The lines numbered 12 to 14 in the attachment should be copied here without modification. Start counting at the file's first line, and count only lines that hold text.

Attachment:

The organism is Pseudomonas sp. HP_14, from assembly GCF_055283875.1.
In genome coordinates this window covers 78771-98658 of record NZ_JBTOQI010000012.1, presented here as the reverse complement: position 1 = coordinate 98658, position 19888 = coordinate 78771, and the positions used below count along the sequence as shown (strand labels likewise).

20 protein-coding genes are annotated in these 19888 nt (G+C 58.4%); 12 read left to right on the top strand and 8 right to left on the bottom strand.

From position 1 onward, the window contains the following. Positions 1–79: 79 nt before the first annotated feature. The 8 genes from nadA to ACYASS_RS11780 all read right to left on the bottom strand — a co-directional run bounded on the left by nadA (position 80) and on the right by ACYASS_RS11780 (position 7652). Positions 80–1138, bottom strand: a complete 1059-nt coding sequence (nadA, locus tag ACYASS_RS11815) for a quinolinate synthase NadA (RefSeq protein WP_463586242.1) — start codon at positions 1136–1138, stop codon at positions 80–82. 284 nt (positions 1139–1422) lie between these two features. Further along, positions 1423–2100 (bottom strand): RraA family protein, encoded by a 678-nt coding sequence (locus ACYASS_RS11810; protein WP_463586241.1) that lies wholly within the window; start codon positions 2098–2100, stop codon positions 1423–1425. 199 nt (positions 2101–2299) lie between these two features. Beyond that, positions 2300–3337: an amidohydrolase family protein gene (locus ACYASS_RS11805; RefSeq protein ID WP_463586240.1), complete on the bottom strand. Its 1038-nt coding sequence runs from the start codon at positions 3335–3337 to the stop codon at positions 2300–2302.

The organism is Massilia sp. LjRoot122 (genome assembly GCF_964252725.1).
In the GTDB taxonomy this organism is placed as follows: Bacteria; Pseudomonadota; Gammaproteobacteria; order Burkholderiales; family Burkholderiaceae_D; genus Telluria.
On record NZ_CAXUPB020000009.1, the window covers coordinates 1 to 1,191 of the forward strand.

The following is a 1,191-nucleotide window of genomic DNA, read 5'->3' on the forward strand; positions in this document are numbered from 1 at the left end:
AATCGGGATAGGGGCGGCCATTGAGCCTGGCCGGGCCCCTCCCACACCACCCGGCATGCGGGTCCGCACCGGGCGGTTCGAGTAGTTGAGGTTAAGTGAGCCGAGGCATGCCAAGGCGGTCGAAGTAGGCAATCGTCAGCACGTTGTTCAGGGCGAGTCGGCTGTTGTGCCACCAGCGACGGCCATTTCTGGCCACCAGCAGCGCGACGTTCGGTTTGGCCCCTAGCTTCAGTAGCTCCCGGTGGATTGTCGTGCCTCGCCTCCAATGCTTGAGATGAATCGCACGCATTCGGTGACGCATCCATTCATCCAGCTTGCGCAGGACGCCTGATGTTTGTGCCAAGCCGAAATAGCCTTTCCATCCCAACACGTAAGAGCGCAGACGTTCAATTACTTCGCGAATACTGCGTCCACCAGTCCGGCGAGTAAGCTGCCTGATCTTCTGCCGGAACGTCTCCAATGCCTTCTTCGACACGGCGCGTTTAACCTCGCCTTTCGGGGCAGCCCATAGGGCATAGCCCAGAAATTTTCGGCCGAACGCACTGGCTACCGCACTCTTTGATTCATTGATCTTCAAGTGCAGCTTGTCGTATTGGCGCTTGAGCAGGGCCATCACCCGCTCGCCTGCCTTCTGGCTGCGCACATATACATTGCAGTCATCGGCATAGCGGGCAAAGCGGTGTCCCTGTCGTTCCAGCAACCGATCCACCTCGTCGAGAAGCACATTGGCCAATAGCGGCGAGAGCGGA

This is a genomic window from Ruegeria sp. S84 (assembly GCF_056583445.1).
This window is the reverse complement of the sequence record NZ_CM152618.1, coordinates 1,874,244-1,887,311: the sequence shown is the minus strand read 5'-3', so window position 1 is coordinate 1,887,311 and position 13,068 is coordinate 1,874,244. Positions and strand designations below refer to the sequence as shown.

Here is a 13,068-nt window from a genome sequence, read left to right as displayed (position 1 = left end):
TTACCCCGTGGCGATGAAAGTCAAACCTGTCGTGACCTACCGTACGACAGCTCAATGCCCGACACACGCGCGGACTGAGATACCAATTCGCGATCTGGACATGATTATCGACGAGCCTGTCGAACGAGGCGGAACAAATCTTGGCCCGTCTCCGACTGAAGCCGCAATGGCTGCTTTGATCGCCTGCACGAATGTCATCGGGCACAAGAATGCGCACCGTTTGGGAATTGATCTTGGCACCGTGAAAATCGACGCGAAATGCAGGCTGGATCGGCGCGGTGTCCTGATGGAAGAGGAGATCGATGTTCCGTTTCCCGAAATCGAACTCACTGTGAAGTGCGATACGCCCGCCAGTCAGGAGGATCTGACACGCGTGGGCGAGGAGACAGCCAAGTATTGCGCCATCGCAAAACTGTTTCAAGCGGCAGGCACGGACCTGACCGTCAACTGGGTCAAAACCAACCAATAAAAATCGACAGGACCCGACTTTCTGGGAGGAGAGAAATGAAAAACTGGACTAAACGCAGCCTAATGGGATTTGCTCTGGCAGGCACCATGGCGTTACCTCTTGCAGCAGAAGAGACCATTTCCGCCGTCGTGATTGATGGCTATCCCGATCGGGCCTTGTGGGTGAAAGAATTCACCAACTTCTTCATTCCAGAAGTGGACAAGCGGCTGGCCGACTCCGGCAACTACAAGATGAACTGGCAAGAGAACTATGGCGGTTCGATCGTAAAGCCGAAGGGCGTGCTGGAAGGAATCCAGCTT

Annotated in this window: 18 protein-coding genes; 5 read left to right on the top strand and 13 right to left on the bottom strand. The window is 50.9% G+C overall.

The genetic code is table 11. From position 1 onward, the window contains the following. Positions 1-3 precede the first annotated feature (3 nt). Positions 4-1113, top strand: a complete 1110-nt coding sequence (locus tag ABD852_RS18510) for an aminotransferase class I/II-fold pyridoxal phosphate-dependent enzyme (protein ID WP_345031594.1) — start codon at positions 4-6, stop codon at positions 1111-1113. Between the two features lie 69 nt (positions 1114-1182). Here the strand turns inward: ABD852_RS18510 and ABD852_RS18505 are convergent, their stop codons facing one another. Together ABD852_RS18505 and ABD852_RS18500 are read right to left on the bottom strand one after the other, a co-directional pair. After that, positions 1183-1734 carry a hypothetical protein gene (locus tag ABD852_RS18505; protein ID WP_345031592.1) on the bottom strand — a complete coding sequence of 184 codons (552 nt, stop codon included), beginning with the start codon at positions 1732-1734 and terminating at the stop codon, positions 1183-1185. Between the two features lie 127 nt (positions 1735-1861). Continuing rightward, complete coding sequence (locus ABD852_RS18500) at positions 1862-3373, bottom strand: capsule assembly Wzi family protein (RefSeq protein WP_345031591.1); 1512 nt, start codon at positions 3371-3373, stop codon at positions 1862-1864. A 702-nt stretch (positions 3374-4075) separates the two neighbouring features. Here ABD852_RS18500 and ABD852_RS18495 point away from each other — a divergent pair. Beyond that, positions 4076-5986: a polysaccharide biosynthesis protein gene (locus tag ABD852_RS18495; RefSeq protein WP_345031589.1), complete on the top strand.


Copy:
Here is a 13,068-nt window from a genome sequence, read left to right as displayed (position 1 = left end):
TTACCCCGTGGCGATGAAAGTCAAACCTGTCGTGACCTACCGTACGACAGCTCAATGCCCGACACACGCGCGGACTGAGATACCAATTCGCGATCTGGACATGATTATCGACGAGCCTGTCGAACGAGGCGGAACAAATCTTGGCCCGTCTCCGACTGAAGCCGCAATGGCTGCTTTGATCGCCTGCACGAATGTCATCGGGCACAAGAATGCGCACCGTTTGGGAATTGATCTTGGCACCGTGAAAATCGACGCGAAATGCAGGCTGGATCGGCGCGGTGTCCTGATGGAAGAGGAGATCGATGTTCCGTTTCCCGAAATCGAACTCACTGTGAAGTGCGATACGCCCGCCAGTCAGGAGGATCTGACACGCGTGGGCGAGGAGACAGCCAAGTATTGCGCCATCGCAAAACTGTTTCAAGCGGCAGGCACGGACCTGACCGTCAACTGGGTCAAAACCAACCAATAAAAATCGACAGGACCCGACTTTCTGGGAGGAGAGAAATGAAAAACTGGACTAAACGCAGCCTAATGGGATTTGCTCTGGCAGGCACCATGGCGTTACCTCTTGCAGCAGAAGAGACCATTTCCGCCGTCGTGATTGATGGCTATCCCGATCGGGCCTTGTGGGTGAAAGAATTCACCAACTTCTTCATTCCAGAAGTGGACAAGCGGCTGGCCGACTCCGGCAACTACAAGATGAACTGGCAAGAGAACTATGGCGGTTCGATCGTAAAGCCGAAGGGCGTGCTGGAAGGAATCCAGCTT

Annotated in this window: 18 protein-coding genes; 5 read left to right on the top strand and 13 right to left on the bottom strand. The window is 50.9% G+C overall.